Service work is inherently unpredictable, and requires prioritizing multiple demands while reading the emotions of guests to deliver the best experience.  Even with the latest analytics you cannot predict when, why, or how many guests will be unhappy with your service or hospitality.  It’s in managing these unpredictable demands where having people with a “just keep swimming” attitude helps you successfully move upstream and consistently deliver your guest experience in the face of unexpected obstacles.  We know the outcome of resilience when we see it – performing at one’s best no matter the circumstances – but what causes it?

First, there is a personality component.  Some people view challenges as opportunities to grow and make a positive difference.  Instead of seeing an upset guest, they see an opportunity to make someone’s day better.  Instead of a busy day when they are understaffed, it’s an opportunity to learn new skills and become more efficient.

The second component to resilience, however, requires a match between your team member’s skills, values, abilities, and the work environment.  A team member who is not aligned with your culture and does not possess the ability to deliver your intended guest experience is less likely to “just keep swimming.”

How to Hire People who Make the Best Better

Because resilience and having a positive mindset are largely a factor of personality, one of the most effective ways to build these traits within your team is through hiring. Hiring assessments and structured, behavioral interviews are both effective tools for measuring these characteristics.  We offer short, five-ten minute assessments that can accurately screen for the qualities you need to hire candidates who exude joy that is spread throughout your team, and thrive even in when they are in the weeds.  Structured interviews are standardized questions and established, or pre-determined, ways of scoring answers that ask candidates to describe 1) how they handled challenges in the past, and 2) how they would respond to common demands your team encounters while maintaining a positive mindset.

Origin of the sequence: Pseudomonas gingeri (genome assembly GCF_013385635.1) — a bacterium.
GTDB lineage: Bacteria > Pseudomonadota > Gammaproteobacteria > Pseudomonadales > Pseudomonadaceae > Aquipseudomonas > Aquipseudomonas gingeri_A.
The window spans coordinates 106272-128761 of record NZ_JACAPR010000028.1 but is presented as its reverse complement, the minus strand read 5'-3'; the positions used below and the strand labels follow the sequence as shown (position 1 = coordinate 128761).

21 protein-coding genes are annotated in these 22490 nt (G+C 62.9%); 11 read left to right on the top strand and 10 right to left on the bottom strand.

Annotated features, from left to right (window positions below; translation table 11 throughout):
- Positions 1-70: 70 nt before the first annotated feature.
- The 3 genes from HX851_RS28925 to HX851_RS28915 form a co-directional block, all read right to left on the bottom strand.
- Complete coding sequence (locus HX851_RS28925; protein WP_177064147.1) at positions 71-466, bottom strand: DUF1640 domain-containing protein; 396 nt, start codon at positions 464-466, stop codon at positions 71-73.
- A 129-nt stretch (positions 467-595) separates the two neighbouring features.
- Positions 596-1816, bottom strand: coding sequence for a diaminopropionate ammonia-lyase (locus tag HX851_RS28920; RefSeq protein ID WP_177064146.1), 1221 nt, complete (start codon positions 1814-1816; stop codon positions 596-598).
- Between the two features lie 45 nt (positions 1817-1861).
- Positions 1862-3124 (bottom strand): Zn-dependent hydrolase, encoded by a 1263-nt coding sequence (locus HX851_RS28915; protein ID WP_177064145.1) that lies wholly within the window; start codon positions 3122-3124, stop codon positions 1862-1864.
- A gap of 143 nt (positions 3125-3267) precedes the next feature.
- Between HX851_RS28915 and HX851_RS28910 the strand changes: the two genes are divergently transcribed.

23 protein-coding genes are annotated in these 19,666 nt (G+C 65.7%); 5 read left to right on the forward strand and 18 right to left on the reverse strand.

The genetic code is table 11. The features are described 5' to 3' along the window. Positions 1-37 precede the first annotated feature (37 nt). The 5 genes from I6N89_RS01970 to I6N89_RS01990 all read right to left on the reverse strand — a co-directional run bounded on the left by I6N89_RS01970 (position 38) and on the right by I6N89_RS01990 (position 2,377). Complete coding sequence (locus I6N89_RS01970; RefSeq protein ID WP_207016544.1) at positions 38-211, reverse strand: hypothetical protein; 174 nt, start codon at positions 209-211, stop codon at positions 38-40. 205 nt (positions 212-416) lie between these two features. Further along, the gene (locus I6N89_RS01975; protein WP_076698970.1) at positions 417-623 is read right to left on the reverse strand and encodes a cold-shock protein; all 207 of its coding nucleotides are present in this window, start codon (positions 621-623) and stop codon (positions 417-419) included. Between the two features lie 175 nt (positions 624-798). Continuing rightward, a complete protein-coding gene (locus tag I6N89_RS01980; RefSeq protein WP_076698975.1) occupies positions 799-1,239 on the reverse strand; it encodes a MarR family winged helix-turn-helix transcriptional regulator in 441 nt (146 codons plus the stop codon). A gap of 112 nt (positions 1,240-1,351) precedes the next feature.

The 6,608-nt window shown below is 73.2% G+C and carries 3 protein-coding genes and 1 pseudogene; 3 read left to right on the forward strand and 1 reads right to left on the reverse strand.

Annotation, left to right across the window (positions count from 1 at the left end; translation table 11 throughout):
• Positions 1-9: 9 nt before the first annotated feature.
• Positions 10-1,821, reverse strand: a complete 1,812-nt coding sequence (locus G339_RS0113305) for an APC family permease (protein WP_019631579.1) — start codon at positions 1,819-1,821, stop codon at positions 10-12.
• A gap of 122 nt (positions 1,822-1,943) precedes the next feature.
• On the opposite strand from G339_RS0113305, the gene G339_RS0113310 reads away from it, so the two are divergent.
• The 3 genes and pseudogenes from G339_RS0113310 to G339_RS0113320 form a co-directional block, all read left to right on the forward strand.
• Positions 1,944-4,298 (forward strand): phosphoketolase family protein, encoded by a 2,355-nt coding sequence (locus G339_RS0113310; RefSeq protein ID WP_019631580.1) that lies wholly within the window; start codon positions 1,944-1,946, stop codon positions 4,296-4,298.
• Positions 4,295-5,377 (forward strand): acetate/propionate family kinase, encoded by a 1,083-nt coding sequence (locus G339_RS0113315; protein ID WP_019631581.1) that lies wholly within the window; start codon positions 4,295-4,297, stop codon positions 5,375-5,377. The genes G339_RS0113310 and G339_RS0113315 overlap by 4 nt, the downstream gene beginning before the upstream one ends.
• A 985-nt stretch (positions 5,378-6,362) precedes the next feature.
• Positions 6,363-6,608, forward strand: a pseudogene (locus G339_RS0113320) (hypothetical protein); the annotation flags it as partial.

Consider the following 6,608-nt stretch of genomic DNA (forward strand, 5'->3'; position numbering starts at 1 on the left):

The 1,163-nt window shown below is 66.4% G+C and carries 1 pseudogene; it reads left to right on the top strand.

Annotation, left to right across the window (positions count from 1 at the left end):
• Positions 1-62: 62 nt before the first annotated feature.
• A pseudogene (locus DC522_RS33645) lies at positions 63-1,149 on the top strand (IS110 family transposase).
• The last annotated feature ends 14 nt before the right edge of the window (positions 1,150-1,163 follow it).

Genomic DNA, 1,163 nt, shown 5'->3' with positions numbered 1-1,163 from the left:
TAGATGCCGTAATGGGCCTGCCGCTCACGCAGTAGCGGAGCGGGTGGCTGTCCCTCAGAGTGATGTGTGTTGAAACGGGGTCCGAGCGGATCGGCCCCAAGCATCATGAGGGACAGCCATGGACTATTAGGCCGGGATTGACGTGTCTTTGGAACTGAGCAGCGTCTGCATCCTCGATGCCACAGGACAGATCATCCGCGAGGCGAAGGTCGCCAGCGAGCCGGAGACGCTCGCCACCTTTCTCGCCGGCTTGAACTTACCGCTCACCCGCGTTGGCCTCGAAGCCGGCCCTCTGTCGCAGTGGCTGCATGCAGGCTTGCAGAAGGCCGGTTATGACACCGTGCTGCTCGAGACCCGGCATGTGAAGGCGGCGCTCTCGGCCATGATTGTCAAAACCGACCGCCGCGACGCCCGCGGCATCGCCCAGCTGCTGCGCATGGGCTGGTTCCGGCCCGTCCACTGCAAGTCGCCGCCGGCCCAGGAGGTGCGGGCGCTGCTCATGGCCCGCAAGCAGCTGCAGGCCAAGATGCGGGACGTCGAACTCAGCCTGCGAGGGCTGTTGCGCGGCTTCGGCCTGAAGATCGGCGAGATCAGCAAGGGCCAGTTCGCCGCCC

What's Next

Hiring positively contagious people with a “just keep swimming attitude” is only one piece of performance.  You also need people who are dedicated to quality, guest-focused, and have the ability to prioritize and problem-solve.  We will cover each of these and give you suggestions for hiring candidates who will meet your expectations in the coming weeks.

Considering adding assessments to you hiring process? Assessments are powerful tools that increase your accuracy in selecting quality hires: those who perform, fit, and stay.  To help you evaluate assessment providers, we’ve put together a checklist.

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Resources

Grit: The Power of Passion and Perseverance.  (2016).

Resilience at Work: How to Succeed No Matter What Life Throws at You. (2005).

The relationship between dispositional positive affect and team performance: an empirical study. Journal of Business Management.  (2014).